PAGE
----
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Sökning: WFRF:(Campa Daniele)

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  • [1]2345Nästa
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1.
  • Barrdahl, Myrto, et al. (författare)
  • A comprehensive analysis of polymorphic variants in steroid hormone and insulin-like growth factor-1 metabolism and risk of in situ breast cancer : Results from the Breast and Prostate Cancer Cohort Consortium
  • 2018
  • Ingår i: International Journal of Cancer. - John Wiley and Sons Inc.. - 0020-7136. ; 142:6, s. 1182-1188
  • Tidskriftsartikel (refereegranskat)abstract
    • We assessed the association between 1,414 single nucleotide polymorphisms (SNPs) in genes involved in synthesis and metabolism of steroid hormones and insulin-like growth factor 1, and risk of breast cancer in situ (BCIS), with the aim of determining whether any of these were disease specific. This was carried out using 1,062 BCIS cases and 10,126 controls as well as 6,113 invasive breast cancer cases from the Breast and Prostate Cancer Cohort Consortium (BPC3). Three SNPs showed at least one nominally significant association in homozygous minor versus homozygous major models. ACVR2A-rs2382112 (ORhom=3.05, 95%CI=1.72-5.44, Phom=1.47 × 10-4), MAST2-rs12124649 (ORhom=1.73, 95% CI =1.18-2.54, Phom=5.24 × 10-3), and INSR-rs10500204 (ORhom=1.96, 95% CI=1.44-2.67, Phom=1.68 × 10-5) were associated with increased risk of BCIS; however, only the latter association was significant after correcting for multiple testing. Furthermore, INSR-rs10500204 was more strongly associated with the risk of BCIS than invasive disease in case-only analyses using the homozygous minor versus homozygous major model (ORhom=1.78, 95% CI=1.30-2.44, Phom=3.23 × 10-4). The SNP INSR-rs10500204 is located in an intron of the INSR gene and is likely to affect binding of the promyelocytic leukemia (PML) protein. The PML gene is known as a tumor suppressor and growth regulator in cancer. However, it is not clear on what pathway the A-allele of rs10500204 could operate to influence the binding of the protein. Hence, functional studies are warranted to investigate this further.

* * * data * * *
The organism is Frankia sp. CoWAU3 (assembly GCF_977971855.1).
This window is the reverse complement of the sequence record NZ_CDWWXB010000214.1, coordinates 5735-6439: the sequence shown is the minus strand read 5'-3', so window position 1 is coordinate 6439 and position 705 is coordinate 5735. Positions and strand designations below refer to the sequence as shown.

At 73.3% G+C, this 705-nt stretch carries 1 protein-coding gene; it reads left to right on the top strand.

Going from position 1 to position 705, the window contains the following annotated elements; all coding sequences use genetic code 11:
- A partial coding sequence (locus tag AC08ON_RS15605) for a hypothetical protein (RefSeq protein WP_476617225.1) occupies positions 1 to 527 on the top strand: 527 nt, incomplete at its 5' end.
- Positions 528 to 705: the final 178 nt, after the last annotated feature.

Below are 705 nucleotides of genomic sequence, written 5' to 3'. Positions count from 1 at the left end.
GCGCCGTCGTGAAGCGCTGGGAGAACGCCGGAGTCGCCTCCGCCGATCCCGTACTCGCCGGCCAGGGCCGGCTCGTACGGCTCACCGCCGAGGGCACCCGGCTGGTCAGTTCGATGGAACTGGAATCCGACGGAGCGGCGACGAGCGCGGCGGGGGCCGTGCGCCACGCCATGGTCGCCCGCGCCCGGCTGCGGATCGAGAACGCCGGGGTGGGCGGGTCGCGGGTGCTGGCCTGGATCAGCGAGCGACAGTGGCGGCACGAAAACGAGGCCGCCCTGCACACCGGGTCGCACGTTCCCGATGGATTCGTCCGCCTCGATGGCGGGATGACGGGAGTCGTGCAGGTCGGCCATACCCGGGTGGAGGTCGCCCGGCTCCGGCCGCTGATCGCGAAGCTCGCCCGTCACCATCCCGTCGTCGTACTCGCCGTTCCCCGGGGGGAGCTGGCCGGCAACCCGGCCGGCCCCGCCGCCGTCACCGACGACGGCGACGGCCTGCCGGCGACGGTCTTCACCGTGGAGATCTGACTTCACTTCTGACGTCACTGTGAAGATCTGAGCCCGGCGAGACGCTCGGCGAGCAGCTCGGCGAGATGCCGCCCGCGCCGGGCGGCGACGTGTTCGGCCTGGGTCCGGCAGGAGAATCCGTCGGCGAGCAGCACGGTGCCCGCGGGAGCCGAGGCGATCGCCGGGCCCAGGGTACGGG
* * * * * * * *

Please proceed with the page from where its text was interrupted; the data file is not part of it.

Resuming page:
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2.
  • Campa, Daniele, et al. (författare)
  • Leukocyte telomere length in relation to pancreatic cancer risk: a prospective study.
  • 2014
  • Ingår i: Cancer Epidemiology Biomarkers & Prevention. - American Association for Cancer Research. - 1538-7755. ; 23:11, s. 2447-2454
  • Tidskriftsartikel (refereegranskat)abstract
    • Background: Several studies have examined leukocyte telomere length (LTL) as a possible predictor for cancer at various organ sites. The hypothesis originally motivating many of these studies was that shorter telomeres would be associated with an increase in cancer risk, the results of epidemiologic studies have been inconsistent, however, and suggested positive, negative, or null associations. Two studies have addressed the association of LTL in relation to pancreatic cancer risk and the results are contrasting. Methods: we measured LTL in a prospective study of 331 pancreatic cancer cases and 331 controls in the context of the European Prospective Investigation into Cancer and Nutrition (EPIC). Results: We observed that the mean LTL was higher in cases (0.59±0.20) than in controls (0.57±0.17), although this difference was not statistically significant (p=0.07), and a basic logistic regression model showed no association of LTL with pancreas cancer risk. When adjusting for levels of HbA1c and C-Peptide, however, there was a weakly positive association between longer LTL and pancreatic cancer risk , OR=1.13 (1.01-1.27). Additional analyses by cubic spline regression suggested a possible non-linear relationship between RTL and pancreatic cancer risk (P=0.022), with a statistically non-significant increase in risk at very low LTL, as well as a significant increase at high LTL. Conclusion: Taken together, the results from our study do not support LTL as a uniform and strong predictor of pancreatic cancer. Impact: The results of this manuscript can provide insights into telomere dynamics and highlight the complex relationship between LTL and pancreatic cancer risk.
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3.
  • Dik, Vincent K., et al. (författare)
  • Coffee and tea consumption, genotype- based CYP1A2 and NAT2 activity and colorectal cancer risk- Results from the EPIC cohort study
  • 2014
  • Ingår i: International Journal of Cancer. - John Wiley and Sons Inc.. - 0020-7136. ; 135:2, s. 401-412
  • Tidskriftsartikel (refereegranskat)abstract